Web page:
Slate: Donald T. Sterling, Plantation Owner

Josh Levin writes in Slate to endorse the spreading meme of Donald T. Sterling as Leonardo DiCaprio`s Southern slaveowner character in Django Unchained:Donald T. Sterling, Plantation Owner (Are these people completely out of their minds?)

Yes, Donald Sterling Sees His Basketball Team as a Plantation

It’s a provocative comparison, but in this case it’s an accurate one. 

By Josh Levin

Donald Sterling has been banned for life from overseeing his plantation….

… I wrote that Sterling views the men on his roster “as tenants on a basketball plantation.” This analogy isn’t just supported by words Sterling said to his girlfriend. It’s been Sterling’s modus operandi for years, and the NBA is only now doing something about it. 

… As the New York Times’ William Rhoden argues in his book Forty Million Dollar Slaves, “money does not necessarily alter one’s status as ‘slave,’ as long as the ‘owner’ is the one who controls the rules that allow that money to be made.” Still, I don’t believe it’s fair to label any NBA commissioner a plantation overseer, an analogy that—in that case—trivializes slavery. 

 In the case of Sterling, the plantation comparison has less to do with dollars and cents than with how he views black people.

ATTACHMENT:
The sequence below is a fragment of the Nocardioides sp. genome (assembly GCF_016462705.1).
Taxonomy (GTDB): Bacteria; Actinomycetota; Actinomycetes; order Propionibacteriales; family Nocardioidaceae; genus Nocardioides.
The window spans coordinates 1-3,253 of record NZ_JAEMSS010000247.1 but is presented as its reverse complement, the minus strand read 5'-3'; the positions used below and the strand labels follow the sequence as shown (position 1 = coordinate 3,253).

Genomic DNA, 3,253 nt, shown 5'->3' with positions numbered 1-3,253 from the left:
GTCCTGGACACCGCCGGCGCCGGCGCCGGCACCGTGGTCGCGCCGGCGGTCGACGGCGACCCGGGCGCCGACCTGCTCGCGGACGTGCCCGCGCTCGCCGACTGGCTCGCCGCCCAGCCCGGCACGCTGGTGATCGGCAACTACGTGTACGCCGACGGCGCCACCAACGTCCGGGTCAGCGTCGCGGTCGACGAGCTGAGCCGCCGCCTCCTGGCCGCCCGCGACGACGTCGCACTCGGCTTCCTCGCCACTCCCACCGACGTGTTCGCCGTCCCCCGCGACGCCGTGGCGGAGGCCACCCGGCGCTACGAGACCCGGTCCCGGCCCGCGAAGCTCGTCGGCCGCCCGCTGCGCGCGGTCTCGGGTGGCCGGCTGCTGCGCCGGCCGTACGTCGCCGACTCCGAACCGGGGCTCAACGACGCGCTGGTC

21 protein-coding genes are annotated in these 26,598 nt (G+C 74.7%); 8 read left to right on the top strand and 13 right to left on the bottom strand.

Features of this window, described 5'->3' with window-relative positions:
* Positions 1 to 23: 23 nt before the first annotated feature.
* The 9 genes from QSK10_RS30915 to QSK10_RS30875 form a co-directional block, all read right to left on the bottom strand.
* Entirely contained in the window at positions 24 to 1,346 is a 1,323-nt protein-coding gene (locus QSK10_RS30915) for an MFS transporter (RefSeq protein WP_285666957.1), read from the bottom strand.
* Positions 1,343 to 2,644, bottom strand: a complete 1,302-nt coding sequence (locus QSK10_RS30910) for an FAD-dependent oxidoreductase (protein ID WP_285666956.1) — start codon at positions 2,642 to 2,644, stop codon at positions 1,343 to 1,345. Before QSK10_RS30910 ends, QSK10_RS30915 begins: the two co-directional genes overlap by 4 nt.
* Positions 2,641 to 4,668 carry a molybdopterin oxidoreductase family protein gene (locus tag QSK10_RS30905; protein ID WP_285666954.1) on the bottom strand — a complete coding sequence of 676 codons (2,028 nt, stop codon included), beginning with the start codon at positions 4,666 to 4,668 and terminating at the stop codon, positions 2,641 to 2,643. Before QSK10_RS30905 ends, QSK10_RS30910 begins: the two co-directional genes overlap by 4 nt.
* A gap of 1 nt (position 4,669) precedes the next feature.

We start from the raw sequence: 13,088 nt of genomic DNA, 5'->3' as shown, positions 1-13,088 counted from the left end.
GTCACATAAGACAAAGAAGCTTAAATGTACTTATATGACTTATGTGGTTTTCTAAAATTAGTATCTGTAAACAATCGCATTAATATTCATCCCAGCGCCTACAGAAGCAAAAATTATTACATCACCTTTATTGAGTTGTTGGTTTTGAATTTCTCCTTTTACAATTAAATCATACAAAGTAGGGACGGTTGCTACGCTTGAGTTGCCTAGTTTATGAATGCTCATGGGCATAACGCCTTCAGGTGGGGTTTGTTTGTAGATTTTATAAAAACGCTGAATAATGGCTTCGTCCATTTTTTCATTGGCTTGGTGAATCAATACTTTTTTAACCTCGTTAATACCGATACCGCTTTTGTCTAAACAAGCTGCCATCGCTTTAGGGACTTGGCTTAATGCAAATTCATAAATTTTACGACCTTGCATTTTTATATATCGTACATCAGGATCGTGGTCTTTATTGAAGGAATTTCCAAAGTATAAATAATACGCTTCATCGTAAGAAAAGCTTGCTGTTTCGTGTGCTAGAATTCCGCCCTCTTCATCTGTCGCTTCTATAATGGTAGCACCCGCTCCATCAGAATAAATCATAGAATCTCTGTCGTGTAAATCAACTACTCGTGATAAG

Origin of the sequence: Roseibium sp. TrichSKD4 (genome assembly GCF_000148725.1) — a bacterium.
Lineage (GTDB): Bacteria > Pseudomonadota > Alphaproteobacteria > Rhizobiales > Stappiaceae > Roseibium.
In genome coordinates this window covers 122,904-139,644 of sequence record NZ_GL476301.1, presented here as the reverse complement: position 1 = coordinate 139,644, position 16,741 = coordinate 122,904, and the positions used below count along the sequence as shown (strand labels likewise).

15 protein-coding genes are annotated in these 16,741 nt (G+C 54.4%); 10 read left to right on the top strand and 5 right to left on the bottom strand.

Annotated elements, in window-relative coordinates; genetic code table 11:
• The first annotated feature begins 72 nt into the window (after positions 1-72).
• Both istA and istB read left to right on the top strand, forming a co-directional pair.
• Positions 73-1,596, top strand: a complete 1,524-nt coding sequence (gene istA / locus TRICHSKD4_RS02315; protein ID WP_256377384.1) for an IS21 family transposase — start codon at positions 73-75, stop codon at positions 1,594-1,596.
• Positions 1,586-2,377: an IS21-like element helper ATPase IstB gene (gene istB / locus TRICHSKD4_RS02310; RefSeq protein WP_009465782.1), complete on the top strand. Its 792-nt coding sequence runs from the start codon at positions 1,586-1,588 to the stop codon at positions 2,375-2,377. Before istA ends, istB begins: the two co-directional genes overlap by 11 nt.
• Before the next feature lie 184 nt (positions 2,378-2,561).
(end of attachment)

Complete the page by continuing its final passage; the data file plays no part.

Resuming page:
It’s not just that Sterling said he gives his players “food, and clothes, and cars, and houses.” As Yahoo’s Adrian Wojnarowski writes, Sterling “has an absolute plantation prism with which he sees players: He always preferred long, strong, physical players. To him, that’s a basketball player: Big, black and strong.” Wojnarowski goes on to report that Sterling nearly scuttled the team’s agreement with white shooting guard J.J. Redick because, in the words of a source, “He thought it was too much to pay for a white player.”

Wojnarowski goes on to report that Sterling nearly scuttled the team’s agreement with white shooting guard J.J. Redick because, in the words of a source, “He thought it was too much to pay for a white player.” 

Elgin Baylor, the Clippers’ longtime general manager, laid out Sterling’s plantation mindset in a 2009 employment discrimination lawsuit. Baylor, an African-American, African-American, accused Sterling of saying he “wanted the Clippers team to be composed of ‘poor black boys from the South’ and a white head coach.” (In the years hence, Sterling did bring in Doc Rivers to coach the team, so I guess that’s some kind of progress.)

Over the offseason, Sterling fired his white coach, Vinny Del Negro, who had led the Clippers to a franchise-history best 56-26 record last season, and hired the black Rivers with a contract of about $23 million over three years. Under Rivers` much more expensive tutelage, the Clippers improved to 57-25 this season.

If you don’t catch a whiff of the plantation here, your nose is broken. 

    Actually, the only thing Southern about Sterling, who was born in Chicago, is that he`s lived in Southern California for almost 80 years. But, don`t let that get in the way.